Mobility Trend: Moving Through the City With Low Carbon Footprint

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By Carlos Agudelo

Mar 01, 2021

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The usage of electric transportation is becoming trending more over multiple cities across the globe, Tesla for example exploded their sales last year even outside North America a big part of this was due to the pandemic and people having the need of more individual transportation whether through cars or other means of transportation.

The bike inventory was drained in multiple places that established a new way for people to move too, which is something incredible thinking in how cities are becoming more friendly places to move with bikes or even scooters. Versatility and just the cost of these vehicles were partially top reasons why people went straight to purchase them.

As people is becoming more aware of carbon emissions Electric Mobility in general can have a great impact and contribution to the overall reduction in carbon emissions, the overall goal is try to reduce as much as possible these carbon emissions. Purchasing or using different vehicles is just a step towards that direction but is not the only way.

As people is using more often bikes and scooters cities are also trying to adapt this new demand for roads ready to these means of transportation.

According to El País (Spain): “As a result of the health crisis, Paris has built a further 50 kilometers of temporary bike lanes by taking space away from motor vehicles. These lanes are wide, protected and they connect stretches of the existing network.” (Check image comparison below París vs. Madrid)

Madrid Vs Paris Bike Lanes

Credits: El País (Spain) Bike lanes: How cities across the world are responding to the pandemic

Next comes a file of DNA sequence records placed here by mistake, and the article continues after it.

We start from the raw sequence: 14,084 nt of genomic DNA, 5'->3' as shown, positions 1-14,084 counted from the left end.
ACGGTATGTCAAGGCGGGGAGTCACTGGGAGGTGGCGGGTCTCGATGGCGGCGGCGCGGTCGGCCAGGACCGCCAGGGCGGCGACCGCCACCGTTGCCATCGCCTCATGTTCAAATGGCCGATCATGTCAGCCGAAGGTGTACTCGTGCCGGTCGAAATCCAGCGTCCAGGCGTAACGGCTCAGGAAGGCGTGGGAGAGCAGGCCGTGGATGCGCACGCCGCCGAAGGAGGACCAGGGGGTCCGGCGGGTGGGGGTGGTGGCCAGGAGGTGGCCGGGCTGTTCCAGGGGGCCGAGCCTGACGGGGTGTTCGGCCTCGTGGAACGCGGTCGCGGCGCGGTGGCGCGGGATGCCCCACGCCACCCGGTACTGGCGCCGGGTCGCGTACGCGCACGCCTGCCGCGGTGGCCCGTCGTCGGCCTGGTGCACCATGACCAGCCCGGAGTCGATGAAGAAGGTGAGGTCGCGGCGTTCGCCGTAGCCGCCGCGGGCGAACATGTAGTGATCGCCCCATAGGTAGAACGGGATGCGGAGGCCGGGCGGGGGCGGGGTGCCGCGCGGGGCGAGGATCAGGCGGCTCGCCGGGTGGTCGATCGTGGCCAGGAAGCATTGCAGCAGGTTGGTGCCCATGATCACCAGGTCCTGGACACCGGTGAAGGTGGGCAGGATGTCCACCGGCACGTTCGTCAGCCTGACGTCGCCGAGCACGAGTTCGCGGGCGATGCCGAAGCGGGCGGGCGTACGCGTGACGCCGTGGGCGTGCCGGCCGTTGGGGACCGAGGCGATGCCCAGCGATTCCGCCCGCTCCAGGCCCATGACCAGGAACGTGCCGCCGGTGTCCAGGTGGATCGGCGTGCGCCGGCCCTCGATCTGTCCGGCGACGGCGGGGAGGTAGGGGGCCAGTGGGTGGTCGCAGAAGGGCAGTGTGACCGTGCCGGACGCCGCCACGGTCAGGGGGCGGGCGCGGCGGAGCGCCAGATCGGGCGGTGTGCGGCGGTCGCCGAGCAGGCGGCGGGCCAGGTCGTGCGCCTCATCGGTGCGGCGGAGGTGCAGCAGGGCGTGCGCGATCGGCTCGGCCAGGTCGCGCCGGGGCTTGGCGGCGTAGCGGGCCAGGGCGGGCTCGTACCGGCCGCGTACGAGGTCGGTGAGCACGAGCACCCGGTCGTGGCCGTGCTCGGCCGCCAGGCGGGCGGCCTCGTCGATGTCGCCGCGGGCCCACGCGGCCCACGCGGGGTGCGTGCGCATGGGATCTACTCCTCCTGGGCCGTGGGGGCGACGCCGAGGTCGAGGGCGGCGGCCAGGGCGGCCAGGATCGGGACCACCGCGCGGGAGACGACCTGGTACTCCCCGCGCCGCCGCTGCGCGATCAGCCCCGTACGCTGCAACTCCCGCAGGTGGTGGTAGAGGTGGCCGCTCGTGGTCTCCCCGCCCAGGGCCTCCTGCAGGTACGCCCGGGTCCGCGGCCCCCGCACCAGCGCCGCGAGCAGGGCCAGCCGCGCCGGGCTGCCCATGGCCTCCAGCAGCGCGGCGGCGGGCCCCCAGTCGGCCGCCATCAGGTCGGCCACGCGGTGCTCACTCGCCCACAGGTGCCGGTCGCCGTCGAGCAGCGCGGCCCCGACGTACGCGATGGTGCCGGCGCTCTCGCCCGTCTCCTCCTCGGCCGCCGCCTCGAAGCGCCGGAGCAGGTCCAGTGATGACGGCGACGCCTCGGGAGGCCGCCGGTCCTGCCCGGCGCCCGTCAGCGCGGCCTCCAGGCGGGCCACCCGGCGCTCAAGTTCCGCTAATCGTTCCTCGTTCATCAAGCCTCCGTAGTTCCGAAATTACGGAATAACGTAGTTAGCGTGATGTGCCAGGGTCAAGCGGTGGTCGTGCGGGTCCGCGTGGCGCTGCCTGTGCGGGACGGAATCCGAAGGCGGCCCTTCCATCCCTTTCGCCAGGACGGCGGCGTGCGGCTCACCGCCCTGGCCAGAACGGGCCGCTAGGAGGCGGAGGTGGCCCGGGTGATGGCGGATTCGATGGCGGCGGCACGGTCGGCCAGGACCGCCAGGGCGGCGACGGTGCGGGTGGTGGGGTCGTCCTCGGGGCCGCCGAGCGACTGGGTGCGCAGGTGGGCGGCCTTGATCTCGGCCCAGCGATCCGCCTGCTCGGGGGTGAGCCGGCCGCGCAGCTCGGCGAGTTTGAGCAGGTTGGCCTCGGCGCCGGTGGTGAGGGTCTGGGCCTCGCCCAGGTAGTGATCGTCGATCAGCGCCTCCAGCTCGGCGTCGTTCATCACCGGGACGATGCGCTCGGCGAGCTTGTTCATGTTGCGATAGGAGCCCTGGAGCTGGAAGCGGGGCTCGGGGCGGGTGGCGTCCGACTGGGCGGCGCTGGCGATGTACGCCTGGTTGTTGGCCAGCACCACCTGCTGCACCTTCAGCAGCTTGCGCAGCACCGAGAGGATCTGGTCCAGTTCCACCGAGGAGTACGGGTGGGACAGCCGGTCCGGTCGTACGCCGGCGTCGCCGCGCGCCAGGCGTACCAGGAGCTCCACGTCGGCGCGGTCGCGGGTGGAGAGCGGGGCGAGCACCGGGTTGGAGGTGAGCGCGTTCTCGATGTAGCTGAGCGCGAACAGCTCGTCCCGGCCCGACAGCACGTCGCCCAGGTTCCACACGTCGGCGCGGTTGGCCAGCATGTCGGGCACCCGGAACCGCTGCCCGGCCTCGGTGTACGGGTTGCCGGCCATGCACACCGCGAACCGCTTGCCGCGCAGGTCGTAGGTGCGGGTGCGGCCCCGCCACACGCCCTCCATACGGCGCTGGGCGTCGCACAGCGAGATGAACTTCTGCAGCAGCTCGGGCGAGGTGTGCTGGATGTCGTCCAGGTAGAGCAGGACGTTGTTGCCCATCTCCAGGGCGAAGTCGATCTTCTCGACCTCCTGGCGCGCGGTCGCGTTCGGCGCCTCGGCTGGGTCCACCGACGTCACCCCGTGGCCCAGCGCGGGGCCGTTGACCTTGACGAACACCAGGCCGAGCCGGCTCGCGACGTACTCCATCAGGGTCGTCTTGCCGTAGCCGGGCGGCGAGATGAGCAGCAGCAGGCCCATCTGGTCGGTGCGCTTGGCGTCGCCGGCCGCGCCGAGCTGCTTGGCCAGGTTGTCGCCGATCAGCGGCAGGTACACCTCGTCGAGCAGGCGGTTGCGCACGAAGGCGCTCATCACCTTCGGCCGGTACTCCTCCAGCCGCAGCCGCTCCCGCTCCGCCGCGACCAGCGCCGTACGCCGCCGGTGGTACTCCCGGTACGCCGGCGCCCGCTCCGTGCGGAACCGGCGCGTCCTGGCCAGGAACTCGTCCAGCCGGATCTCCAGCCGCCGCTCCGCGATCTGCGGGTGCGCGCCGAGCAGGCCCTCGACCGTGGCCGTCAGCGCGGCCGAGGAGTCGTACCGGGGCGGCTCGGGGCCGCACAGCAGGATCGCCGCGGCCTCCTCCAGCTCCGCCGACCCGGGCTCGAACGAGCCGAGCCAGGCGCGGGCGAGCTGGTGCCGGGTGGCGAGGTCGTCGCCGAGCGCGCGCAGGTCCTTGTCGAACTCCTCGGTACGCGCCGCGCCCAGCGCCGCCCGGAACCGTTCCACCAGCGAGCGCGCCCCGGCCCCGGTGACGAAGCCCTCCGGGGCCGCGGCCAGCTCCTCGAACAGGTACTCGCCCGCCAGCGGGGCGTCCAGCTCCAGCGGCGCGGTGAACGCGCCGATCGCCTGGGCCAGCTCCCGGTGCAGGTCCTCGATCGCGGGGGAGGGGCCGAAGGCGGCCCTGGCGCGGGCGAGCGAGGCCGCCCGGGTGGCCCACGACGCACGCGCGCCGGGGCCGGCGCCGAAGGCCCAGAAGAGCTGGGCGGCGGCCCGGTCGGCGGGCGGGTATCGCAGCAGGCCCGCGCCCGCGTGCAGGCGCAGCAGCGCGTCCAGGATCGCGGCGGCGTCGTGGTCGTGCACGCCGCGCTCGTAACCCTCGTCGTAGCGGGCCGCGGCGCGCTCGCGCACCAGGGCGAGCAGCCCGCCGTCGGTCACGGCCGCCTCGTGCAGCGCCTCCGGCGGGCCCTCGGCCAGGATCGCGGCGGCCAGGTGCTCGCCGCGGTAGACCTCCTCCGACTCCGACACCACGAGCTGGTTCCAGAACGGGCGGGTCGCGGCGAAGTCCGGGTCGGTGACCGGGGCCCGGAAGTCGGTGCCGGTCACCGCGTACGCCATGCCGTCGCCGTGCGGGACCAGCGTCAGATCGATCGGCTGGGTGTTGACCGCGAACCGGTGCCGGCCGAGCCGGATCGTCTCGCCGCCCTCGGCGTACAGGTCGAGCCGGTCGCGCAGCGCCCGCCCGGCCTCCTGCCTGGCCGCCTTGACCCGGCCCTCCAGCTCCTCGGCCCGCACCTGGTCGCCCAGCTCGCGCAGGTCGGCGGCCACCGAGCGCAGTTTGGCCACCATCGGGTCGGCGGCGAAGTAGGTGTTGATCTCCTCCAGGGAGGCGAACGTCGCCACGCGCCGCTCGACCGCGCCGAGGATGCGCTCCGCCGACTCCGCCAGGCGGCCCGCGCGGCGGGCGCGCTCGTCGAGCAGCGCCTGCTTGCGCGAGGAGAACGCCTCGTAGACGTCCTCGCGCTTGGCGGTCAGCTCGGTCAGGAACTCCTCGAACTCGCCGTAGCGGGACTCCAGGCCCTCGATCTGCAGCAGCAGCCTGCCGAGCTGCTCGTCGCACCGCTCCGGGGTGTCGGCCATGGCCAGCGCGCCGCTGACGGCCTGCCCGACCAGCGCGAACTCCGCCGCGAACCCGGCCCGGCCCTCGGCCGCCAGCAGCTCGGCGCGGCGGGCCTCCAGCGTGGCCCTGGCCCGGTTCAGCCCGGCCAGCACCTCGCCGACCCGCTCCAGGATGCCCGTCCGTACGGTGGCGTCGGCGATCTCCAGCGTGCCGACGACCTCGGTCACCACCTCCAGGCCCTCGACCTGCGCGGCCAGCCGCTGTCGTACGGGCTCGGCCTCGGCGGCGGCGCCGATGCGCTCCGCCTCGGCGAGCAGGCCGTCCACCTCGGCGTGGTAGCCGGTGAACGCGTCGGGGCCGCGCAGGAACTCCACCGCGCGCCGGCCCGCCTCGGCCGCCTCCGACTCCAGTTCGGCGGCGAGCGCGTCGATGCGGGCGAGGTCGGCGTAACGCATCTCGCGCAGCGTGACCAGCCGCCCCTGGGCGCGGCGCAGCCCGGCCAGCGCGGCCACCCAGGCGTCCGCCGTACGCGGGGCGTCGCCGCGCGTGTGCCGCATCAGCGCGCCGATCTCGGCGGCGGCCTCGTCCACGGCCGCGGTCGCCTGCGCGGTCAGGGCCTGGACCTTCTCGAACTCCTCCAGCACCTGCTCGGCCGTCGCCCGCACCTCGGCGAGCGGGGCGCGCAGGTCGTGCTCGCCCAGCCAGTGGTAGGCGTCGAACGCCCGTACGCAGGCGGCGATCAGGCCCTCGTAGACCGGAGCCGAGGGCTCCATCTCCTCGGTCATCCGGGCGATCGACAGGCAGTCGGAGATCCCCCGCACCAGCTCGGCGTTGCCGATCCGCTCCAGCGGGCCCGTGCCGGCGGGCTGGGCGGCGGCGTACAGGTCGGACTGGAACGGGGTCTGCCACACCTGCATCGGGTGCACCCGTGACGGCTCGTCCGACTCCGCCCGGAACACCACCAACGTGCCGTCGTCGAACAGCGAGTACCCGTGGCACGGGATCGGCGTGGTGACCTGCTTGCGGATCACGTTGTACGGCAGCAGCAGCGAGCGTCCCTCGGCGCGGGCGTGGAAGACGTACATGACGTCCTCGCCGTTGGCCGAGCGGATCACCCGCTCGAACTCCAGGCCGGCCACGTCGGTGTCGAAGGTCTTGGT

The question is this just a temporary solution or is this going to become a definite goal for cities and trends for long term usage and establishment of exclusive lanes for bikes and scooters.

According to fast company: “It’s not clear how many of the cities that made temporary changes during the pandemic will make those permanent. But it just takes political leadership, says Mike Lydon, a principle at the firm Street Plans. “There’s nothing physically that should prevent them from making large network based and systemic changes,” he says. “It requires the ability to just commit to it”

(Check this article from Fast Company)

Purchasing, Investing or Just making the vehicles available for others can be just part of the initiatives you might take, but one thing is certainly part of this conversation. Investments in green mobility can be long term not just for you but for the good of all communities around you. Investing in individual and sustainable mobility is more than buying a vehicle, it is providing solutions to your city, it is investing in an emission-free economy. Put your money to work positively for the environment and where your mouth is as they said.

(Check here this article on The Revolution in Urban Travel)

Let’s see where cities will arrive in 2021!